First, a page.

Complacency about lifeboat drills is one of the main issues that ship masters must address with their crews, according to the latest Learning Engagement Tool (LET) published by Shell’s Maritime Partners in Safety initiative in May.
This year marks five years since the inception of the LET programme, which is aimed at creating a ‘zero incident industry.’ In January, a presentation at its annual conference, in London, set out the progress it has made so far. When the programme was created in 2012, there was a serious or potentially serious incident every seven days across Shell’s network of contractors and its hundreds of owned and chartered ships and structures.
In 2016, that had came down to an average of one every 19 days, and conference delegates were set the challenge of improving that to one in 30 days.
One keen supporter of the programme is Atlantis Tankers of Turkey, which attended the conference and later posted a report on its website saying that “all Maritime Partners have identified three clear actions: leadership visits to our vessels, reflective learning training sessions on board and ashore and roll-out of the learning engagement tool.”
Four LETs are produced each year, alongside other training and supporting materials. The latest LET, which covers lifeboat operations, lists a number of issues and gives advice on processes to improve inspection and maintenance, drills and training, waterborne operations and engines and equipment.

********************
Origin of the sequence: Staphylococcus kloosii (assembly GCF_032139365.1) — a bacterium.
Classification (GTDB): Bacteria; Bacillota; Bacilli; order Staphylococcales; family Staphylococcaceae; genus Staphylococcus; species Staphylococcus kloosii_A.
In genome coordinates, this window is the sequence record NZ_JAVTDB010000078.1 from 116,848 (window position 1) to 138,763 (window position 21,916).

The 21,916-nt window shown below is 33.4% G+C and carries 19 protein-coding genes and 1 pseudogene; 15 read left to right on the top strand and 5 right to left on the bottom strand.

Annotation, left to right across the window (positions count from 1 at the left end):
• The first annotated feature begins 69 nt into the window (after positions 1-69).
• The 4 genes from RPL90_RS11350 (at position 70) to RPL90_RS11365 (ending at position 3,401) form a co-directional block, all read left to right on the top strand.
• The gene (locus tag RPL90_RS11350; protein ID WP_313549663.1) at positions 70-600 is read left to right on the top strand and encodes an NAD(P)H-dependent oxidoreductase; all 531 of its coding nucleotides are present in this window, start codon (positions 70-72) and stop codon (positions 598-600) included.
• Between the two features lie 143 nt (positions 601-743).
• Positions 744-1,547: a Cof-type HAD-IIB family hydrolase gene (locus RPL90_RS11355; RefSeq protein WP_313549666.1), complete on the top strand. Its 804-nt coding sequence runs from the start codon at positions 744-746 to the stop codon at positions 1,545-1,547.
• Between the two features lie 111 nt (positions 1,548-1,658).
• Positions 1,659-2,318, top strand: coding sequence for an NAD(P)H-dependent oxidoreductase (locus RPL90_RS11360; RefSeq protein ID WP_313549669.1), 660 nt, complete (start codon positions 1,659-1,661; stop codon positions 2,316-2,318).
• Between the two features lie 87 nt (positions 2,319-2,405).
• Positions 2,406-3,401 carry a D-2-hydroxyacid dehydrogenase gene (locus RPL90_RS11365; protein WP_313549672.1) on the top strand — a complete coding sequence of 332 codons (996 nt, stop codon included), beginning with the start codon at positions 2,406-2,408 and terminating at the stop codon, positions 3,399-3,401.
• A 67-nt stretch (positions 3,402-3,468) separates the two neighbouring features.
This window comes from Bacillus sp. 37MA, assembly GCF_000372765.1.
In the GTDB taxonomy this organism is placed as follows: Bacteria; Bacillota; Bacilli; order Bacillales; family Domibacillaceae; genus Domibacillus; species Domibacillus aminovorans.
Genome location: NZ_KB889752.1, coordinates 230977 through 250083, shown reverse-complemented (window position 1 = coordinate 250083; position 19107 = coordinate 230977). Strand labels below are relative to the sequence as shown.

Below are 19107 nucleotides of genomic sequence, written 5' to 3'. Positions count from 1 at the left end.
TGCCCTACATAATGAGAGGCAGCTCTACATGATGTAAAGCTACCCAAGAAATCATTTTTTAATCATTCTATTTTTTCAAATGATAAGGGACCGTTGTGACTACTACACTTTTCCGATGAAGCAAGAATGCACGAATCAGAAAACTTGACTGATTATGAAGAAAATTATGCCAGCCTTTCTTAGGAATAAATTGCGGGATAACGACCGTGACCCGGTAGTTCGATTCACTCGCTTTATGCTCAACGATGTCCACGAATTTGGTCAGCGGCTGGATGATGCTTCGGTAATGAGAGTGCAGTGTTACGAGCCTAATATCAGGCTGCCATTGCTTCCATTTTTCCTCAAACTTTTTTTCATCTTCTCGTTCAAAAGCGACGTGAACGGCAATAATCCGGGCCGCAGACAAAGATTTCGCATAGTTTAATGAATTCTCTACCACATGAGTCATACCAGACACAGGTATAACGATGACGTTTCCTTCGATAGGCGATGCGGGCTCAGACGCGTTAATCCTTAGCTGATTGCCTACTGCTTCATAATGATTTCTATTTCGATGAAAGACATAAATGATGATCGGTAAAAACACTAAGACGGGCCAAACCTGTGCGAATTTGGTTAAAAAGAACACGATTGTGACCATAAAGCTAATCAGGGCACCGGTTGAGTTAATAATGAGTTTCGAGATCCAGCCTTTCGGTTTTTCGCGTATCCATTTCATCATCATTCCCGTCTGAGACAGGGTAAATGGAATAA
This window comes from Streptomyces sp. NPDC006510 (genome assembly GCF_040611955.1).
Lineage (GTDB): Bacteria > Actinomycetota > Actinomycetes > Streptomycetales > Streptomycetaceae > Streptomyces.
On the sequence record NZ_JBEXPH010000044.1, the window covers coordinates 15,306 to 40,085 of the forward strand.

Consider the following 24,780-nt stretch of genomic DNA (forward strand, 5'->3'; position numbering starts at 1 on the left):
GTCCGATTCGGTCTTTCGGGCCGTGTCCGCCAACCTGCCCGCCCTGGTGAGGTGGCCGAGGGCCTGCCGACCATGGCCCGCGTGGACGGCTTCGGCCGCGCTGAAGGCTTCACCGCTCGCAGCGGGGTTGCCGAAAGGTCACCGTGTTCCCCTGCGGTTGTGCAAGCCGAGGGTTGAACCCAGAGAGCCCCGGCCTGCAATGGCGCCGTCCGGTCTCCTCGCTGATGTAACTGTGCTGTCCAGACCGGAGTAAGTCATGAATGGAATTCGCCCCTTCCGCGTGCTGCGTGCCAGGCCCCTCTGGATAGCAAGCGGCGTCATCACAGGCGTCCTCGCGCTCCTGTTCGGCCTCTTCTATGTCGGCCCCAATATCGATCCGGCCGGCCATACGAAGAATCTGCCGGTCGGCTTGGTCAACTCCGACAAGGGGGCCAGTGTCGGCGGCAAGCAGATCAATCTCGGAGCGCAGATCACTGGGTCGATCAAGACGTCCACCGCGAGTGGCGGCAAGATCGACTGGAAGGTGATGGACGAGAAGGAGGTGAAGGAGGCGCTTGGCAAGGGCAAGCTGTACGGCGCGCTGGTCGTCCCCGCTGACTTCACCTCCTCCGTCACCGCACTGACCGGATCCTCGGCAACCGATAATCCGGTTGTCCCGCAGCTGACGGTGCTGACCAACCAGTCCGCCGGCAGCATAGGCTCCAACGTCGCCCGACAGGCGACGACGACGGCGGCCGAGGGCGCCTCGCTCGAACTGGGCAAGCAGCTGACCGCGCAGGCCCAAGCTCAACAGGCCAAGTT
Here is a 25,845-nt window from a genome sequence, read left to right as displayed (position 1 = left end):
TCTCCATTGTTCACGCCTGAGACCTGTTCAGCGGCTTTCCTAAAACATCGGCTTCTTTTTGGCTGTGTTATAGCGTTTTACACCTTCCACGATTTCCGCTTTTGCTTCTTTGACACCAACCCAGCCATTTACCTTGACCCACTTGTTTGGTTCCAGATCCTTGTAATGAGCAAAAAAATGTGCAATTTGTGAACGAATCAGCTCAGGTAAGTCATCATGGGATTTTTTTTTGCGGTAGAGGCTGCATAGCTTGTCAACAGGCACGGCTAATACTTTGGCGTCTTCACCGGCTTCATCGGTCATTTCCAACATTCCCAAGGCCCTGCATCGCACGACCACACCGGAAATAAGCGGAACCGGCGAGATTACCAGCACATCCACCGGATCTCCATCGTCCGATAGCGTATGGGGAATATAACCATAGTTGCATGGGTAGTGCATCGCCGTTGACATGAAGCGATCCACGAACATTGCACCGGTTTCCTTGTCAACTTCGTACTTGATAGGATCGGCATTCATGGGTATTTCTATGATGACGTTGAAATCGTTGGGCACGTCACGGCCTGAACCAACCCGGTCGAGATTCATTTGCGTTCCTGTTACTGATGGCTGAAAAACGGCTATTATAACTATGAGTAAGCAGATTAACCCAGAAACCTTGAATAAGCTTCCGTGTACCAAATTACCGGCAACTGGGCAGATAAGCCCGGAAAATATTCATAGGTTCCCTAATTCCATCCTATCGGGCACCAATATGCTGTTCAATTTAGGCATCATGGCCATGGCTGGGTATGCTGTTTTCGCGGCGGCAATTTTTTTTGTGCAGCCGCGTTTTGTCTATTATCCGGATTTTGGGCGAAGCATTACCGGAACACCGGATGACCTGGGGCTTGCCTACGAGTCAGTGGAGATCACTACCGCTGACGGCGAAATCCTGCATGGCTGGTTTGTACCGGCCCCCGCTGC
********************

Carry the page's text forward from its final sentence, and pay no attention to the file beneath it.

Another member of the programme is Australia-based ASP Ship Management, which manages a diverse fleet including a large number of tankers. General manager (Singapore office) Rob Walker’s experience reflects the focus in the latest LET. He told Tanker Shipping& Trade that, like other operators, “we are always concerned about maintenance, appropriate drills, adequate training and correct operations for safe launching and in-water handling.”
In its final slide, the LET reminds the crew why lifeboat safety matters: “Remember – your family needs you,” it states. Atlantis Tankers understands that message, too. In its post-conference report, it said that its mission “is to look into the eyes of the fathers and mothers, the spouses and children of our seafarers and proudly say that their beloved son or daughter, father or mother, husband or wife is working in the safest place in the world.”
• LETs and other material can be downloaded from the Maritime Partners in Safety website via bit.ly/MPinSafety.